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Limit fireworks to the Fourth of July
We traditionally celebrate Independence Day with fireworks of many kinds. Oak Harbor has become more and more permissive about when their use is legal. We are writing not to request banning fireworks, but to limit their use to the event they celebrate.
This year, fireworks were legal for an eight-day period, June 28 to July 5, and from 9 a.m. to 11 p.m., and midnight on the Fourth itself. Why eight days? What’s being celebrated on June 30? Why 9 a.m. rather than noon or 3 p.m.?
If the bad effects of the risks for injuries and property damage were borne just by those using fireworks, we wouldn’t care so much. But that’s not the case. Also, the intangible damage produced by fireworks, such as interrupted sleep, frayed nerves, panicked pets and livestock, etc., are clearly not limited to just those using fireworks. And the use of all-too-ready illegal fireworks pushes those risks onto even more people and property.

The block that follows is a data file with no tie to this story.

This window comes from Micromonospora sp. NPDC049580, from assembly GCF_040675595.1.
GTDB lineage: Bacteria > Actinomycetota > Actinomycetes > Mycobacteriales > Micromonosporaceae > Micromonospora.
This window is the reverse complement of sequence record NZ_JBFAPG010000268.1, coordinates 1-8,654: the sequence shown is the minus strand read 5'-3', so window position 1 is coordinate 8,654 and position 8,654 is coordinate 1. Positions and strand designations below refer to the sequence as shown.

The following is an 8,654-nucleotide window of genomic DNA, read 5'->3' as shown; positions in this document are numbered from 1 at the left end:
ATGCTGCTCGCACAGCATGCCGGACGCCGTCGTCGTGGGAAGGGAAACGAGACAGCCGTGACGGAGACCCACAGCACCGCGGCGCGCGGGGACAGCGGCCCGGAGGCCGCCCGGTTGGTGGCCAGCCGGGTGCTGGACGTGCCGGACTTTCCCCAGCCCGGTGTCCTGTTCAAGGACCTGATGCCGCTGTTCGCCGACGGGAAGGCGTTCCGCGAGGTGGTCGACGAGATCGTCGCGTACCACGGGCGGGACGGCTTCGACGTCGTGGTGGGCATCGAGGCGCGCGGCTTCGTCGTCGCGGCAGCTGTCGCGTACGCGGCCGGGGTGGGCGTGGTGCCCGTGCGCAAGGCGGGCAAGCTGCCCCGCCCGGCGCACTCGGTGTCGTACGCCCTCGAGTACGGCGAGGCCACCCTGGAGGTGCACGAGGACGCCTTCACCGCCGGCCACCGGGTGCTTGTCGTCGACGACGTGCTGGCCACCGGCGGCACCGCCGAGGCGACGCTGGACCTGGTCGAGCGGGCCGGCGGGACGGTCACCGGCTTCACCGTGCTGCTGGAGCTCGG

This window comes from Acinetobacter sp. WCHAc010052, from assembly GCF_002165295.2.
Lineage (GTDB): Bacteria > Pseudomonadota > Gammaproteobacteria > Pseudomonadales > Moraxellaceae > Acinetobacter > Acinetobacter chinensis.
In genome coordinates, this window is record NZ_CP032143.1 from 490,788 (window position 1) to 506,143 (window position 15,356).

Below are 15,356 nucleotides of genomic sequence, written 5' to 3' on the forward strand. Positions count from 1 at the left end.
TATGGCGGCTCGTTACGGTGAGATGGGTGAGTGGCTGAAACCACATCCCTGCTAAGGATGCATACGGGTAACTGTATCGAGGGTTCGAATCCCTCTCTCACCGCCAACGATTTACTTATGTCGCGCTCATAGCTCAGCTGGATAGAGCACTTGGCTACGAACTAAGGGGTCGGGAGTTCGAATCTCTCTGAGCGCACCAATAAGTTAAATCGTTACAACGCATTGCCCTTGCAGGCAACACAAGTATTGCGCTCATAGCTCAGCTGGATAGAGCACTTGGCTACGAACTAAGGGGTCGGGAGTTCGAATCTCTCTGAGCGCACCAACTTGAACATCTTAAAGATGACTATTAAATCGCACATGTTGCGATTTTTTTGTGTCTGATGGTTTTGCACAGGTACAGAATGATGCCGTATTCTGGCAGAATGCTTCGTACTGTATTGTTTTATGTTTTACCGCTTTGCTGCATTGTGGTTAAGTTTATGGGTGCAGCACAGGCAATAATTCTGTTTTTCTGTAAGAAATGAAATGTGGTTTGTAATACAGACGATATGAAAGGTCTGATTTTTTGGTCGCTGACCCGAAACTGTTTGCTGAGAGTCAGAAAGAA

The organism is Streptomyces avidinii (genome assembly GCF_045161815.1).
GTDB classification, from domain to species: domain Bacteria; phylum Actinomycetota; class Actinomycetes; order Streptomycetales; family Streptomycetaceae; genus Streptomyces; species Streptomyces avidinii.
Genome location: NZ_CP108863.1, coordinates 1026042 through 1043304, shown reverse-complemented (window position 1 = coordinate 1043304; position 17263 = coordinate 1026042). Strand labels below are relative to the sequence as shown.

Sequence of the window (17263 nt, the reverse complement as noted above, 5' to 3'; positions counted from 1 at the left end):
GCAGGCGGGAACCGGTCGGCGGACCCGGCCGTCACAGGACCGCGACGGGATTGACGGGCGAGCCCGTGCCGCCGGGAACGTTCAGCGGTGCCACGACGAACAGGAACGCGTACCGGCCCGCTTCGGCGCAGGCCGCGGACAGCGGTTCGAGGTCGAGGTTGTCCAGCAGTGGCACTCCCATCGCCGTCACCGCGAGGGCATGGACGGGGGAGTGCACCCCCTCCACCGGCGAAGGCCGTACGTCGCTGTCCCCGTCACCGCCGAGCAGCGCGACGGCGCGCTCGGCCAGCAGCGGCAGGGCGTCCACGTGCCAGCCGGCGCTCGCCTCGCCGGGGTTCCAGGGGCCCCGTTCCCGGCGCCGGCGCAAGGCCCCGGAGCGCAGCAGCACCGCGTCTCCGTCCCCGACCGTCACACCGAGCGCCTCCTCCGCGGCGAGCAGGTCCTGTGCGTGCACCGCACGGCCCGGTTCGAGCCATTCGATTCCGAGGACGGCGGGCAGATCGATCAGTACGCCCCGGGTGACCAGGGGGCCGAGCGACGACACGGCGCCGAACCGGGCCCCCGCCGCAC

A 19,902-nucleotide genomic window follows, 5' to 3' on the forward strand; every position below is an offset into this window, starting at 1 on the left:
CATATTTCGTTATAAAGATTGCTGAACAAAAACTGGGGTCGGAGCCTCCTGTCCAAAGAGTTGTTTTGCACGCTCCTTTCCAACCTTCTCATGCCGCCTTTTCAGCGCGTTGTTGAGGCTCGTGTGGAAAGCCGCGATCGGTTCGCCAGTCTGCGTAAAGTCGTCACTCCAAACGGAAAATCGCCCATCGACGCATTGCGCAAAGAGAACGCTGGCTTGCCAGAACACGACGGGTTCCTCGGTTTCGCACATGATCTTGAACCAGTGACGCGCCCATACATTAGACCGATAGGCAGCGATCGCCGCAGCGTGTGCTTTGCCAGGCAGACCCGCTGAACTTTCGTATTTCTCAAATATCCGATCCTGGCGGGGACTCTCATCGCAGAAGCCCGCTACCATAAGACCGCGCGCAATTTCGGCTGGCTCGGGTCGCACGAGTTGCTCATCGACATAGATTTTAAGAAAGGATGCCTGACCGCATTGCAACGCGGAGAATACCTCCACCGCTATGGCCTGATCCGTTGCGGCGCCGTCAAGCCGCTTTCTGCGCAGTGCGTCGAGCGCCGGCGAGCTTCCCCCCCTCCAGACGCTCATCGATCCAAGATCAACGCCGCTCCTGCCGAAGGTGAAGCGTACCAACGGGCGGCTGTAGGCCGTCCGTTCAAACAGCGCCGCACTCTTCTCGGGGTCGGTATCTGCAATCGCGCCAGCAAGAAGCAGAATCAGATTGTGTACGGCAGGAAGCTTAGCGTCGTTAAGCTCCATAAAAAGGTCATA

Finally, stretching out the celebrating dilutes the meaning. As Americans, every day should be a celebration of our independence, but we devote a holiday to that celebration to focus on its meaning. Let’s give meaning back to the fireworks by focusing them on the celebration of our independence — on the Fourth of July.
David and Margaret Macys, Capt & CDR, USN (ret.)